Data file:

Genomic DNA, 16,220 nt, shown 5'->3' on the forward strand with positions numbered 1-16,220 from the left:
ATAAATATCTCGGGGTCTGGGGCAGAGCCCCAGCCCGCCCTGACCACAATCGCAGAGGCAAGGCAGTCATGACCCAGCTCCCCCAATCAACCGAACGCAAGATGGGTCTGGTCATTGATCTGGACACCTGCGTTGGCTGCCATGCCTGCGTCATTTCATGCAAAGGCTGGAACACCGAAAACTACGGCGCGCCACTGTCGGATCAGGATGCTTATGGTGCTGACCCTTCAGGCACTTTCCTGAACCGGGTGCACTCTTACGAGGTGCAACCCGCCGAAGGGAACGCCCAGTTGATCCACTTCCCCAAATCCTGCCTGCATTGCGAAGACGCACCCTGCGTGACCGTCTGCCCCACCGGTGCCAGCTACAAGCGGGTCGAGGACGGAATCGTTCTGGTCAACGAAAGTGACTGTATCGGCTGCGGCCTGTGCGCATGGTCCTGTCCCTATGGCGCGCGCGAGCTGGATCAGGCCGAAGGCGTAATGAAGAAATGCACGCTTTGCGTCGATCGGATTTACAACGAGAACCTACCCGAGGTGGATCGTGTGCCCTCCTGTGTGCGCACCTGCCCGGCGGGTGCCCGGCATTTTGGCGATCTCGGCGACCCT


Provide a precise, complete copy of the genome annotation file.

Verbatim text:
Genomic DNA, 16,220 nt, shown 5'->3' on the forward strand with positions numbered 1-16,220 from the left:
ATAAATATCTCGGGGTCTGGGGCAGAGCCCCAGCCCGCCCTGACCACAATCGCAGAGGCAAGGCAGTCATGACCCAGCTCCCCCAATCAACCGAACGCAAGATGGGTCTGGTCATTGATCTGGACACCTGCGTTGGCTGCCATGCCTGCGTCATTTCATGCAAAGGCTGGAACACCGAAAACTACGGCGCGCCACTGTCGGATCAGGATGCTTATGGTGCTGACCCTTCAGGCACTTTCCTGAACCGGGTGCACTCTTACGAGGTGCAACCCGCCGAAGGGAACGCCCAGTTGATCCACTTCCCCAAATCCTGCCTGCATTGCGAAGACGCACCCTGCGTGACCGTCTGCCCCACCGGTGCCAGCTACAAGCGGGTCGAGGACGGAATCGTTCTGGTCAACGAAAGTGACTGTATCGGCTGCGGCCTGTGCGCATGGTCCTGTCCCTATGGCGCGCGCGAGCTGGATCAGGCCGAAGGCGTAATGAAGAAATGCACGCTTTGCGTCGATCGGATTTACAACGAGAACCTACCCGAGGTGGATCGTGTGCCCTCCTGTGTGCGCACCTGCCCGGCGGGTGCCCGGCATTTTGGCGATCTCGGCGACCCT